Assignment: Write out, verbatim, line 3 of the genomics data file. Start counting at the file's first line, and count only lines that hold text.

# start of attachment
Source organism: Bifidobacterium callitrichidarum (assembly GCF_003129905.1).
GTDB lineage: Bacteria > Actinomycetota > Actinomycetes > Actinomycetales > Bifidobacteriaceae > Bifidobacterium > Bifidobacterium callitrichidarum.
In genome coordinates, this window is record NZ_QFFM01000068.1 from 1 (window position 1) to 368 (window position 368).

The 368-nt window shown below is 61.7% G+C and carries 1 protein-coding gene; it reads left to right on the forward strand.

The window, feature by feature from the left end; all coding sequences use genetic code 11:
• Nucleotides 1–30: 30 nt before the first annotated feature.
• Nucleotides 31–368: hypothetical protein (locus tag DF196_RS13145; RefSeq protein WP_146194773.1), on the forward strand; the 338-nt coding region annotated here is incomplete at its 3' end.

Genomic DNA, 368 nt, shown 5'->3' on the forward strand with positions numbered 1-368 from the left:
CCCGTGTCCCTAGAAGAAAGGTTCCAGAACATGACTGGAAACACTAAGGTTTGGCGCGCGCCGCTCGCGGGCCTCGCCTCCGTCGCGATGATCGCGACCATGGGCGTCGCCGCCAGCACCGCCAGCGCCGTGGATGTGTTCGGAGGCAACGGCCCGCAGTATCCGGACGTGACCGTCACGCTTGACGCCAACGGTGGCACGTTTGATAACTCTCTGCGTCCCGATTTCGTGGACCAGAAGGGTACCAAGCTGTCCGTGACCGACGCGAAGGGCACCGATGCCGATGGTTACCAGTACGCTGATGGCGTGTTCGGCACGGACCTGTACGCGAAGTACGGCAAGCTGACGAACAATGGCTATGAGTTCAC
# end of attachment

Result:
In genome coordinates, this window is record NZ_QFFM01000068.1 from 1 (window position 1) to 368 (window position 368).